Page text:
In the midst of a stressful period due to a rise in COVID-19 cases at Yale New Haven Hospital, Emergency Medicine Chair Gail D’Onofrio was forced from her position, according to multiple faculty members at the School of Medicine.
Brandon Wu 1:43 am, Dec 06, 2021
Yale Daily News
Last month, Yale School of Medicine officials announced that Emergency Medicine Chair and chief of Emergency Services Gail D’Onofrio will step down. But multiple sources with knowledge of the situation said that D’Onofrio was forced from her positions.
The medical school office of the Dean announced the change in a Nov. 18 email sent to faculty, which was obtained by the News. The announcement comes in a historic year for Yale New Haven Hospital’s emergency services, one exacerbated by the COVID-19 pandemic. D’Onofrio will step down and stay on as a faculty member after serving in the two positions since 2009. While the University publicly announced that D’Onofrio stepped down, faculty members who have worked with D’Onofrio explained that she was forced from her position, which was exemplified by the untimeliness and lack of communication surrounding the announcement. Three untenured faculty members who work with or under D’Onofrio were granted anonymity due to fear of professional retribution.
“Empathetic medical leadership is more needed than ever in these turbulent times and I am as committed as ever to delivering it in my new position,” D’Onofrio wrote in an email to the News. “I am not done yet.”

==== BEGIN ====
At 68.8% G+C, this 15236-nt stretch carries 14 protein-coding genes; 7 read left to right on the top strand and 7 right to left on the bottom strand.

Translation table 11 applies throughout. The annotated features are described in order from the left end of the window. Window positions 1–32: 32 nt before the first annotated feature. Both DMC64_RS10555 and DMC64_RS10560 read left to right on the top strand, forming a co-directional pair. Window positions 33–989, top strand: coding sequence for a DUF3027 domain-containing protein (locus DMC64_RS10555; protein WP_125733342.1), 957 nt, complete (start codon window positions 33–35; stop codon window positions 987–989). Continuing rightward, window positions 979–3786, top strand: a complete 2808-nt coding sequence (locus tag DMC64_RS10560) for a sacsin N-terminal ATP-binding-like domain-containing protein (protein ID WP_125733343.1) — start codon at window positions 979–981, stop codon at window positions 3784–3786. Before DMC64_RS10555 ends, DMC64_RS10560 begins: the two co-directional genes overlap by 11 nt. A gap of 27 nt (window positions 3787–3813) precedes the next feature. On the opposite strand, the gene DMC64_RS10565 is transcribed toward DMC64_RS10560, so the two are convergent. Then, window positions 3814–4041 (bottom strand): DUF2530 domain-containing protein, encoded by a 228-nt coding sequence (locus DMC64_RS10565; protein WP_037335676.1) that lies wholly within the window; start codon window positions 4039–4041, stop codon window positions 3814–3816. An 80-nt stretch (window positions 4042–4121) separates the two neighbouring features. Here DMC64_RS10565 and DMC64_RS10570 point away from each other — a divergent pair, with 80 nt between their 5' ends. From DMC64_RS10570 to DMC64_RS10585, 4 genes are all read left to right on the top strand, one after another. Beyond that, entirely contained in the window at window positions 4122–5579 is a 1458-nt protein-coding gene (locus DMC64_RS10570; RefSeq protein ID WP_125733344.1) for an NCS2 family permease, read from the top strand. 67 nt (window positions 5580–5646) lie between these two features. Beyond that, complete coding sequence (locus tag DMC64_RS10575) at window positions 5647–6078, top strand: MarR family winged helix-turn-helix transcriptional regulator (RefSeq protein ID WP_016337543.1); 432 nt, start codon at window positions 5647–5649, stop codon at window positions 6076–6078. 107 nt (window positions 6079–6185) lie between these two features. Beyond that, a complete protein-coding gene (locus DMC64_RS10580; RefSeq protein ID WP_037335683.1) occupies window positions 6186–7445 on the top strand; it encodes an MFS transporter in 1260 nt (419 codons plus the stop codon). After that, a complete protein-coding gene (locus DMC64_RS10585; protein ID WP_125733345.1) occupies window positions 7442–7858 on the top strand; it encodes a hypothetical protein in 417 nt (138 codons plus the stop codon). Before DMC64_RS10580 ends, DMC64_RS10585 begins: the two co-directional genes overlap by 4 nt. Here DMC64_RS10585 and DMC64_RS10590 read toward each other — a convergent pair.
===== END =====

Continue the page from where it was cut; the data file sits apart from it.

News of her departure comes as part of a broader restructuring of leadership across the School of Medicine and the School of Public Health. In October, the University revealed that the School of Public Health Dean Sten Vermund will step down from his position. According to faculty members, Vermund was pushed out of his role.
The four individuals who spoke to the News emphasized the stressful period the emergency medicine department is currently facing, in part due to the burden posed by the ongoing COVID-19 pandemic.
“Our leadership would never abandon us in our time of need, whether it is clinically, administratively, or academically,” said one professor who has worked with D’Onofrio. “That is how we know this is not a voluntary stepping down.”
The faculty members said news of D’Onofrio stepping down has only worsened the current situation, adding a new layer of stress in a time of crisis.
Mary Ellen Lyon, an instructor and a global health fellow who works in emergency medicine, pointed to YNHH’s ongoing issues with boarding, where admitted patients stay for hours and sometimes days. The increased volume of patients and longer duration of stay makes it difficult for doctors to see the stream of patients coming in, she said.
“We are now seeing patients in the waiting rooms,” Lyon said.
Nationwide, the COVID-19 pandemic has negatively impacted the mental health of healthcare workers, especially front-line workers like those who work in emergency medicine.